Amy Peterson: A life of love: How to build lasting relationships with your children

John Ericson: Older Women: Save Your Heart, Prevent Stroke Don't Drink Diet

John Ericson: Why 50 million Americans will still have spring allergies after taking meds

Cameron Huddleston: Best and Worst Buys of April 2014

Stacy Rapacon: Great Mutual Funds for Young Investors

Sarah Boesveld: Teacher keeps promise to mail thousands of former students letters written by their past selves

The Kosher Gourmet by Sharon Thompson Anyone can make a salad, you say. But can they make a great salad? (SECRETS, TESTED TECHNIQUES + 4 RECIPES, INCLUDING DRESSINGS)

April 2, 2014

Paul Greenberg: Death and joy in the spring

Dan Barry: Should South Carolina Jews be forced to maintain this chimney built by Germans serving the Nazis?

Mayra Bitsko: Save me! An alien took over my child's personality

Frank Clayton: Get happy: 20 scientifically proven happiness activities

Susan Scutti: It's Genetic! Obesity and the 'Carb Breakdown' Gene

Lecia Bushak: Why Hand Sanitizer May Actually Harm Your Health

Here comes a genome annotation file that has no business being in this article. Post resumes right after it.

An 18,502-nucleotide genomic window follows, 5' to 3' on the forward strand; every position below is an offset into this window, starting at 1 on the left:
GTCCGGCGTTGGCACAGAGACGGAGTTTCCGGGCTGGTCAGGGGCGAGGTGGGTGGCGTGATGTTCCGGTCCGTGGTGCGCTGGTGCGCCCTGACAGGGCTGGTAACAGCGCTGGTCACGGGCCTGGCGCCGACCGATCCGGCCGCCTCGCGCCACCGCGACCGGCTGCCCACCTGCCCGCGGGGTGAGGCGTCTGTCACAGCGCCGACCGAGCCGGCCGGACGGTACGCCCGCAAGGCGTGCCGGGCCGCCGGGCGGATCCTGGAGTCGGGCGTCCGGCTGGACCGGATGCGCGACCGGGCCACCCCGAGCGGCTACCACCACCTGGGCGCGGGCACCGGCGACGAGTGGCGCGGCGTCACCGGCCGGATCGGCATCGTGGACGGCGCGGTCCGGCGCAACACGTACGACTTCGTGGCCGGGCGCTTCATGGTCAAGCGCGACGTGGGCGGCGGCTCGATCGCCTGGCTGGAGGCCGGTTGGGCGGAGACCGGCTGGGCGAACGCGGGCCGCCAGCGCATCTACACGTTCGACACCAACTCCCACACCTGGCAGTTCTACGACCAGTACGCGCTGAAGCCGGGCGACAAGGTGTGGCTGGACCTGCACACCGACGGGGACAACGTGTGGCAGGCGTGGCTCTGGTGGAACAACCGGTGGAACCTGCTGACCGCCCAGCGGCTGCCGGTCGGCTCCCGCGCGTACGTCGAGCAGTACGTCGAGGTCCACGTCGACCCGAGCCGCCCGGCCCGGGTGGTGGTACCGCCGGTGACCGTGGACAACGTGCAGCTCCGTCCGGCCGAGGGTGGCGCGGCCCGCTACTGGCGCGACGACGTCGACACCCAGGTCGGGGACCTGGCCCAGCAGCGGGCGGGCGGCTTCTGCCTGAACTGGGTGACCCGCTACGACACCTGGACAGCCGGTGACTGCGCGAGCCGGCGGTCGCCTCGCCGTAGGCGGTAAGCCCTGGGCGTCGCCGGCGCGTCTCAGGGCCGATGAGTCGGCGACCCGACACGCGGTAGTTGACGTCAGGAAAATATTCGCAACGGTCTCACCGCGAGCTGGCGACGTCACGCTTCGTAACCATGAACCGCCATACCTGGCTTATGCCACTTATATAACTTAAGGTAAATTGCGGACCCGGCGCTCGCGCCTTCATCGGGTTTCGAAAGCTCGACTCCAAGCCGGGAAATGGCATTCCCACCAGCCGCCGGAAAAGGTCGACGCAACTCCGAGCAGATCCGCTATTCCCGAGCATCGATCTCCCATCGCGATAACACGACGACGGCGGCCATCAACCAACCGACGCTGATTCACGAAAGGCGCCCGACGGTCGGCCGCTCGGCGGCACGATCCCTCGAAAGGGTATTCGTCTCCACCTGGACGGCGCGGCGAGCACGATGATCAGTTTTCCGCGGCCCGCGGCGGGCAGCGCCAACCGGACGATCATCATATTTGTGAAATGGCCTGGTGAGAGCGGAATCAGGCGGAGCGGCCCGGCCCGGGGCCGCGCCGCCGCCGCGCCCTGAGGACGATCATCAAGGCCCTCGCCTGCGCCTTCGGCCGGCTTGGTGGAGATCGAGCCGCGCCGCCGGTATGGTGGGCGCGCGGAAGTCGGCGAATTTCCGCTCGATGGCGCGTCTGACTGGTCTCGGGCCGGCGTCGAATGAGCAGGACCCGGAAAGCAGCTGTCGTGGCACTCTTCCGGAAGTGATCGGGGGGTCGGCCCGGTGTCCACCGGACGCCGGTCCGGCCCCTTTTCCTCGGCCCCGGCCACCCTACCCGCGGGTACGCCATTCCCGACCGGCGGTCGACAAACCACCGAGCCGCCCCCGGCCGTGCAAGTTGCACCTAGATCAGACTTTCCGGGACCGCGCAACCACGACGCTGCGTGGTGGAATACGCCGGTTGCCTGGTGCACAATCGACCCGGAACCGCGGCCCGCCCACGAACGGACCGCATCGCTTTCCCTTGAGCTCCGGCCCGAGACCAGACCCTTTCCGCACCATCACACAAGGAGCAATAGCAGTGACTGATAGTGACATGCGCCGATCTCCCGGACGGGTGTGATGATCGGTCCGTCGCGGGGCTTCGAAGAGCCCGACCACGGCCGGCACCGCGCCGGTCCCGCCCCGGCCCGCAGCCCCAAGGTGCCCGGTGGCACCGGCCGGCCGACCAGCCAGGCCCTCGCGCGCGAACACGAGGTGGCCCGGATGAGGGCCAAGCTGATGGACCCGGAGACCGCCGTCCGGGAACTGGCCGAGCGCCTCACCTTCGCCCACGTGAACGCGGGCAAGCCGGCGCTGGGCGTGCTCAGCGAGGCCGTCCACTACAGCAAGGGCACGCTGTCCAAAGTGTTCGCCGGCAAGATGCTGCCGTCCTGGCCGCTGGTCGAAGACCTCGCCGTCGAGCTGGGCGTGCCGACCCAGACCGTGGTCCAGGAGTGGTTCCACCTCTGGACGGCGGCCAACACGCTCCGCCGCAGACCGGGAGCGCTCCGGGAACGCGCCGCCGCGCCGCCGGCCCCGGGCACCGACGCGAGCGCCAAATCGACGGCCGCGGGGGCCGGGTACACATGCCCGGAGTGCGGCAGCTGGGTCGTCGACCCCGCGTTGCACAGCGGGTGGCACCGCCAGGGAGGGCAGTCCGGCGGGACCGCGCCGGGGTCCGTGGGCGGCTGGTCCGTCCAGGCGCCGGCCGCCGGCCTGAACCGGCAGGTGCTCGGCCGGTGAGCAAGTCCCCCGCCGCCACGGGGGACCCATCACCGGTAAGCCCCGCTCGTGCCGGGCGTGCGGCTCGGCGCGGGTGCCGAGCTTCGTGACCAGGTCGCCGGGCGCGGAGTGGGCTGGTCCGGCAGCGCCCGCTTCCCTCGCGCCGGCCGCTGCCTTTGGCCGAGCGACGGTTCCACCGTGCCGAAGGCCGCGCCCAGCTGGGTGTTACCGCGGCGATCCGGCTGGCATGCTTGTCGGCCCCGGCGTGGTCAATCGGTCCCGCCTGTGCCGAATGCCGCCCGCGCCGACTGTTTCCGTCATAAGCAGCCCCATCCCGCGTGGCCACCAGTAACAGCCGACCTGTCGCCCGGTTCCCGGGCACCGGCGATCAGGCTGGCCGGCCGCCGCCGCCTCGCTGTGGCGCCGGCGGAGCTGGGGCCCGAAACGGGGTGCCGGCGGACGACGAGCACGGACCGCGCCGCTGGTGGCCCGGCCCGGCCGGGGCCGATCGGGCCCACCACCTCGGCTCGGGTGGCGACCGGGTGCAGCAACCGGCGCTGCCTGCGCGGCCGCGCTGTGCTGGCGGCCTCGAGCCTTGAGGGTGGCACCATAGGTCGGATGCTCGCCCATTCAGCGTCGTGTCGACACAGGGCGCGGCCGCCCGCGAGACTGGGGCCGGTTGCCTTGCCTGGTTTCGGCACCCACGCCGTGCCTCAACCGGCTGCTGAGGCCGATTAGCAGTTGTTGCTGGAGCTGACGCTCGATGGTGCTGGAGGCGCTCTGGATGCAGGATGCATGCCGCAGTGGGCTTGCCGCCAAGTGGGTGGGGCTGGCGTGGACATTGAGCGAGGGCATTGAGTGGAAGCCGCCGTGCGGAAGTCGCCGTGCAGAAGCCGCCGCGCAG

Stacy Rapacon: Great Funds You Can Own for $500 or Less

Cameron Huddleston: 7 Ways to Save on Home Decor

The Kosher Gourmet by Steve Petusevsky Exploring ingredients as edible-stuffed containers (TWO RECIPES + TIPS & TECHINQUES)

Jewish World Review August 12, 2008 / 11 Menachem-Av 5768

The Galbraith Effect?

By Thomas Sowell


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http://www.JewishWorldReview.com | Many years ago, when I was a college student, I took a course from John Kenneth Galbraith. On the first day of class, Professor Galbraith gave a brilliant opening lecture, after which the students gave him a standing ovation.


Galbraith kept on giving brilliant opening lectures the whole semester. But, instead of standing ovations, there were now dwindling numbers of students and some of them got up and walked out in the middle of his lectures.